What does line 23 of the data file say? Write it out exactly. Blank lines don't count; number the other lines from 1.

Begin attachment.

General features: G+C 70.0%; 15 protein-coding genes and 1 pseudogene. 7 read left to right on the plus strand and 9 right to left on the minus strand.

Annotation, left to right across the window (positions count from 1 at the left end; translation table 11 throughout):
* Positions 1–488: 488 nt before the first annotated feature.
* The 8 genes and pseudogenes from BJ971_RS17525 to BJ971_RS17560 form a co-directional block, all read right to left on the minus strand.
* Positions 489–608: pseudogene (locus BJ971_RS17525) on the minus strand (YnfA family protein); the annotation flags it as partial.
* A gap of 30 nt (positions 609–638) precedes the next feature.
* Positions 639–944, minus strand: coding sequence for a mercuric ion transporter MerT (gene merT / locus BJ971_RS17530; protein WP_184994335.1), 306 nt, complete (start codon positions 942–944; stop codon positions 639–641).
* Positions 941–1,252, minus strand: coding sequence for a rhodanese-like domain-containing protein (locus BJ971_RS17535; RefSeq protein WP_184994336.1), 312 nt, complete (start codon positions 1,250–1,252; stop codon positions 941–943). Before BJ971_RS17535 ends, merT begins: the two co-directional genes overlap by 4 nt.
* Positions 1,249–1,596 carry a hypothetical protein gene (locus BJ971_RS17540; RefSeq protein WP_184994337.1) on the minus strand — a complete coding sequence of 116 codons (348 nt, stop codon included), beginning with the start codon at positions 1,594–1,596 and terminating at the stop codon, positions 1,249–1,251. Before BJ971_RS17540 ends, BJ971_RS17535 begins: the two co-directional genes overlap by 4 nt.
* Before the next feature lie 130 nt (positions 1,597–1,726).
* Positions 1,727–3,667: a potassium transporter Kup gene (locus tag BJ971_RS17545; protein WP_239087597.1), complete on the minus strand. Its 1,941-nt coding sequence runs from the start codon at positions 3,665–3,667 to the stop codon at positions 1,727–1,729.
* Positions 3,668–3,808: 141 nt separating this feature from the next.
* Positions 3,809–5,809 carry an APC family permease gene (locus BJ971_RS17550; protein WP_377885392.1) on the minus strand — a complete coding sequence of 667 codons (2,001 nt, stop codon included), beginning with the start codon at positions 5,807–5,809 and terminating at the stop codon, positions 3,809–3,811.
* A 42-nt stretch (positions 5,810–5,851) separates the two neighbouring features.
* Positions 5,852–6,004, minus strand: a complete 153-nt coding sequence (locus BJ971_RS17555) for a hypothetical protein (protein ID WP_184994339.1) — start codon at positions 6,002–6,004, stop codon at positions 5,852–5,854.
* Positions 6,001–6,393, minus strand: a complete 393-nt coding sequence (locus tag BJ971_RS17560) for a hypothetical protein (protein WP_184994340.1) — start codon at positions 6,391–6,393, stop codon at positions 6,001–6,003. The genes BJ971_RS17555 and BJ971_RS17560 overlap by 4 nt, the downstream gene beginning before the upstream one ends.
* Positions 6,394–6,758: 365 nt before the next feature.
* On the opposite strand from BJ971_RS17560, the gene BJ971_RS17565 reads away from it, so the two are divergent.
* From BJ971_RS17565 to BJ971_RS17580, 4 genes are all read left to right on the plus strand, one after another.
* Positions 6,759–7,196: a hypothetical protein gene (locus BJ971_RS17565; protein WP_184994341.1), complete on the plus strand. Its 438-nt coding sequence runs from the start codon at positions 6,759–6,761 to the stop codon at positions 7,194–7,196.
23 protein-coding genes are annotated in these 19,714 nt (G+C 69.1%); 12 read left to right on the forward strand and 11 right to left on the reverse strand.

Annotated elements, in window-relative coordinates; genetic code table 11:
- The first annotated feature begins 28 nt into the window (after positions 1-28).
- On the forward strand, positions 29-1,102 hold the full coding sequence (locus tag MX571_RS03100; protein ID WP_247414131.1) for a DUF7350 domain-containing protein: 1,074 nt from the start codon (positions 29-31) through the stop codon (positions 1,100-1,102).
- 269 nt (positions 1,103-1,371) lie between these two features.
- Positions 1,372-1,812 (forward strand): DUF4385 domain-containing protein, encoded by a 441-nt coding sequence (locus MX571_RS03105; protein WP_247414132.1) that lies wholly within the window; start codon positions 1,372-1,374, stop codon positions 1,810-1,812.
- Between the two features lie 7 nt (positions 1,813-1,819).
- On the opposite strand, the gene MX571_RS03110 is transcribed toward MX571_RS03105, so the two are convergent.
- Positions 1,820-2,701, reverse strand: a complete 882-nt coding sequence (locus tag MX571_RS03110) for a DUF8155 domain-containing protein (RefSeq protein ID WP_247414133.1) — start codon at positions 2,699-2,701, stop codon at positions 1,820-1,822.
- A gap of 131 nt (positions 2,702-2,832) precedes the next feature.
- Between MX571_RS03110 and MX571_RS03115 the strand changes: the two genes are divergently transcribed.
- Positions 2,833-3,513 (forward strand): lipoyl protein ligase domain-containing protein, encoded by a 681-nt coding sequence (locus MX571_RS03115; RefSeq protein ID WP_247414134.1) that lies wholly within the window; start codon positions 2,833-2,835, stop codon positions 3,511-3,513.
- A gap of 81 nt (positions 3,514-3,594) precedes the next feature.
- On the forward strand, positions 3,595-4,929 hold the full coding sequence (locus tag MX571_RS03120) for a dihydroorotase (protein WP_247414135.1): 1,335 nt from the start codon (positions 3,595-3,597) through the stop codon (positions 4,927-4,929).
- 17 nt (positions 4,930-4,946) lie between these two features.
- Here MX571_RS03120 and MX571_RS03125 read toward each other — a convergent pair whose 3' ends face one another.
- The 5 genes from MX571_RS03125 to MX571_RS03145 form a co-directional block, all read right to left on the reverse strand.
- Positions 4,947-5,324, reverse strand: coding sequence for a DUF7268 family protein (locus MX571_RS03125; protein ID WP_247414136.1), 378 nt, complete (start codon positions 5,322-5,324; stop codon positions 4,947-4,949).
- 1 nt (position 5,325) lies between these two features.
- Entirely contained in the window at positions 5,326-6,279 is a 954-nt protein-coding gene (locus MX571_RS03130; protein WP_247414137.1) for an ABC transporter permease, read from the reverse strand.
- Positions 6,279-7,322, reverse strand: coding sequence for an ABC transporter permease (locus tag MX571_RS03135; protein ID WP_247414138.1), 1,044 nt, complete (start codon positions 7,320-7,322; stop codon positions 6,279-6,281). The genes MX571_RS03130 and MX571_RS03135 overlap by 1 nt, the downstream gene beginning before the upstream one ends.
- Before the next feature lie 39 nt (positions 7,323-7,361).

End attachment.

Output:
- The first annotated feature begins 28 nt into the window (after positions 1-28).